What is Quality of Service (QoS)?

Quality of Service (QoS) - also known as Traffic Control - allows network administrators to manage the flow of traffic and distribute network resources effectively. This technology prioritizes certain types of data, applications, or users over others, ensuring that the most important data gets through even during times of high network congestion. QoS can make problems with real-time communication, like choppy video and dropped calls, a thing of the past.

How does QoS work?

Imagine the data in your business network as cars in a bustling city, each heading to different destinations. During rush hours, traffic snarls up, causing delays. This is where Quality of Service (QoS) steps in, functioning like a skilled traffic officer to control the flow of data on your network.

What does QoS mean for your business? It ensures the most critical business data gets priority when the network is overwhelmed. This could be prioritizing a video call with a potential investor over employees’ file downloads or other non-time-critical Internet activities.

When you equip your network switches and routers with QoS, this fundamentally means they classify data packets and queue them appropriately. They can also proactively avoid congestion. Let's unpack each of these aspects.


Classification involves marking packets according to their importance. For instance, video conferencing data might be marked as high priority, while casual browsing data could be marked as low priority. This way, the switch or router knows what data needs to go first.

Classification typically involves examining data packets and assigning them to different traffic classes based on certain criteria, which might include:

  • Source or Destination IP Address: The IP address can help identify if the packet belongs to a critical service or a high-priority user.
  • Application Type: Certain applications, such as VoIP or video conferencing, can be given priority due to their real-time and sensitive nature.
  • Protocol Type: Different TCP or UDP protocols can be used for classification.
  • Ports: Specific port numbers associated with particular applications can be used for prioritizing those services.
  • VLANs: Data from particular VLANs may have higher priority.

Once packets are classified, they're marked with a specific identifier. This could use Differentiated Services Code Point (DSCP) or Class of Service (CoS). This identifier will then be used to determine the priority of the packet as it travels through the network.


Queuing refers to the process of sorting these classified packets into different queues based on their priority. During times of congestion, high-priority queues are emptied before low-priority ones, making sure critical business operations continue smoothly. QoS lets you give different weightings to different queues, to balance traffic effectively.

There are several common queuing techniques used in QoS:

  • Priority Queuing (PQ): In this method, also called strict priority queuing, packets are organized into different priority queues, and packets in the highest priority queue are always sent first. While this method guarantees high-priority traffic is served first, it can lead to lower-priority traffic being ignored or "starved" during peak traffic times, as it only services the other queues when the higher priority ones are empty.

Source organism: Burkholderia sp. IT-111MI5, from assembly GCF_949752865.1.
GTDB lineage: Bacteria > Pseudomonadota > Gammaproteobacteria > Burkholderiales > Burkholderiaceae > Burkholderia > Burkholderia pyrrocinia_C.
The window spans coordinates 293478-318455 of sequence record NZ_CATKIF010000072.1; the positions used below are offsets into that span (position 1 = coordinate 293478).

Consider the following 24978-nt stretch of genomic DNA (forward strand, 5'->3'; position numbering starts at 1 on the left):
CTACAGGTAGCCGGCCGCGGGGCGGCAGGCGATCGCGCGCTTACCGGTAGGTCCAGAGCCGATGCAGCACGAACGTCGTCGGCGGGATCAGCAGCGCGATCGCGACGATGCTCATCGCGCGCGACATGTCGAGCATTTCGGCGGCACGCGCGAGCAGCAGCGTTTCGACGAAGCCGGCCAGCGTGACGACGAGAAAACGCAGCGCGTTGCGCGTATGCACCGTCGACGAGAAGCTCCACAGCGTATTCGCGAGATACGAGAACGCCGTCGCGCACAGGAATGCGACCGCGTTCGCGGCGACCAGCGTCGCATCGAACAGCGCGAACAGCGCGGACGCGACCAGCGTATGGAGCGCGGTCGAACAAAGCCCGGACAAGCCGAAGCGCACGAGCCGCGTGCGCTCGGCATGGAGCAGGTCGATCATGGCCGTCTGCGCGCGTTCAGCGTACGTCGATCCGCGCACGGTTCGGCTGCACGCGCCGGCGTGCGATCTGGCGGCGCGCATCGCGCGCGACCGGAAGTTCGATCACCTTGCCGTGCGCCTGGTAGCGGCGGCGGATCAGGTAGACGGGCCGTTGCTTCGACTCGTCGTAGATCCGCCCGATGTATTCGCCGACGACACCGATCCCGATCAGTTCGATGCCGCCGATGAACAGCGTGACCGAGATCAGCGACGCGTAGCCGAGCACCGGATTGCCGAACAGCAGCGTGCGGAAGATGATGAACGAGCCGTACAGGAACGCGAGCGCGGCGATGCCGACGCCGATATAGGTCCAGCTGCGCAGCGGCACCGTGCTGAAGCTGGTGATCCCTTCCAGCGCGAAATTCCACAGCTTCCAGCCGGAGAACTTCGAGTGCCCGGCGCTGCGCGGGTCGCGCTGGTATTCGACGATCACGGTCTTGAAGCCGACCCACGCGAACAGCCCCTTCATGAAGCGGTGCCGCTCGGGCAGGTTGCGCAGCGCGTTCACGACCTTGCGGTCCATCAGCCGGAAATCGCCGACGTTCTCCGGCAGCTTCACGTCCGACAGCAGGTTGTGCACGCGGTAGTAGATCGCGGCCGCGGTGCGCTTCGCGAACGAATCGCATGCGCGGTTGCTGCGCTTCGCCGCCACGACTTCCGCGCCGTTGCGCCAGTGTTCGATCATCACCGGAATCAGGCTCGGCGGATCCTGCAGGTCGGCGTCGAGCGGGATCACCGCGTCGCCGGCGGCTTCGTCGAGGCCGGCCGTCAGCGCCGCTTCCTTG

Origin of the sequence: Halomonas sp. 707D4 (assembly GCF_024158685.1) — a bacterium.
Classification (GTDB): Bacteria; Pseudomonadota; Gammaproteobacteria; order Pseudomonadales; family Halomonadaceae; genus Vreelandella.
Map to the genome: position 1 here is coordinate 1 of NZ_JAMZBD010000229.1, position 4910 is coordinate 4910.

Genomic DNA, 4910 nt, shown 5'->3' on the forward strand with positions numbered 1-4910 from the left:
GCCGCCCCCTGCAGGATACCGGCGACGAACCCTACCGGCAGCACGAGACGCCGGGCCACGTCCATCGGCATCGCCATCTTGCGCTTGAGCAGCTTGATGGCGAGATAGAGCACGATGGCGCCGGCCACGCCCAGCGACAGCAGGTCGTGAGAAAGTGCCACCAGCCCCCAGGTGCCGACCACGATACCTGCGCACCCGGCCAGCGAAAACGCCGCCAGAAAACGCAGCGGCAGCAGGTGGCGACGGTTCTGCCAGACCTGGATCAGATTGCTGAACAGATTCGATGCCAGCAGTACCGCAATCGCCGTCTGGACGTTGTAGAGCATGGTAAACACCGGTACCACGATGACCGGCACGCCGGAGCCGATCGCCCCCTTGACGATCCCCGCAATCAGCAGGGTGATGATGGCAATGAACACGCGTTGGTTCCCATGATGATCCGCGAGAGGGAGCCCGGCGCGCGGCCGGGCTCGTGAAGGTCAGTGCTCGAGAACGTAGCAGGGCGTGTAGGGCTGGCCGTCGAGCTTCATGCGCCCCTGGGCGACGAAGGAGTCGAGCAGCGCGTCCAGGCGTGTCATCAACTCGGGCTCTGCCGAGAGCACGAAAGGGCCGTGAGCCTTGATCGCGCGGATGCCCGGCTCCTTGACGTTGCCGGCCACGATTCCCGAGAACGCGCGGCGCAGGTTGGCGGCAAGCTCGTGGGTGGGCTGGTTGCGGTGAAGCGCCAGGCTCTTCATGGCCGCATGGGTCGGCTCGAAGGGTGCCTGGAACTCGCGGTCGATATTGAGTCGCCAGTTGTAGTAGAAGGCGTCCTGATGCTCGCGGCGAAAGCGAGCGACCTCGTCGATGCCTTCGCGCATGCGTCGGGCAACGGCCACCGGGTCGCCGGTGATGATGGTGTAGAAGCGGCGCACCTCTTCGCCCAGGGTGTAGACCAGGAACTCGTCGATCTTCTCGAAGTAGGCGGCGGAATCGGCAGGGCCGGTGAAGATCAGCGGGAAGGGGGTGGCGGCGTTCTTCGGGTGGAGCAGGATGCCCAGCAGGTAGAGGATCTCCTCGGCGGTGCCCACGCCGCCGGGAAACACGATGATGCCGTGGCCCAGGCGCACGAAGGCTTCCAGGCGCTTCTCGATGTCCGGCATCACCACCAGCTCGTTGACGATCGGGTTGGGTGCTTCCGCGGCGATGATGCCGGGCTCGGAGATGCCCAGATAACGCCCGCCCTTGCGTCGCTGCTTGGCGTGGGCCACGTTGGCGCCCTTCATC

• Weighted Fair Queuing (WFQ): Also known as weighted round robin queuing, this aims to provide a more balanced approach, where each queue gets a certain amount of bandwidth based on its weight. This ensures that all queues get some bandwidth, preventing starvation of low-priority traffic.
  • Low Latency Queuing (LLQ): LLQ, or mixed scheduling, combines the best aspects of strict priority and round-robin queuing. It provides at least one priority queue for delay-sensitive traffic like VoIP but uses round robin queuing on other queues, to ensure that other traffic is not starved. This method is often used in networks with a mix of real-time and non-real-time traffic.

Large magnifying glass showing the binary code on  packet, with queuing packets around it

Preventing congestion

The main technique QoS uses for congestion avoidance is Random Early Detection (RED). RED is an algorithm that proactively drops packets before the queue is completely full to prevent congestion. The goal is to signal to the sender to slow down before the network gets overloaded, through TCP’s congestion control mechanism. When the network traffic starts to get heavy, RED begins to randomly drop packets, encouraging the source to reduce its transmission rate. RED is highly configurable, so you have control over what kind of packets get randomly dropped.

In conclusion

The implementation of QoS can bring significant benefits to your business. It ensures that vital applications have the bandwidth they need, reduces packet loss, and gives you more control over network resource allocation. Essentially, it's like having a sophisticated digital traffic management system that ensures smooth operation.

However, to optimize QoS, you need to have a comprehensive understanding of your business's network needs. This involves identifying which applications or data are of utmost importance and adjusting the settings to keep up with changes in your network usage. This can be complex, but Vista Manager from Allied Telesis helps make it simple, by giving you an at-a-glance view of congestion and an intuitive tool for changing queue settings.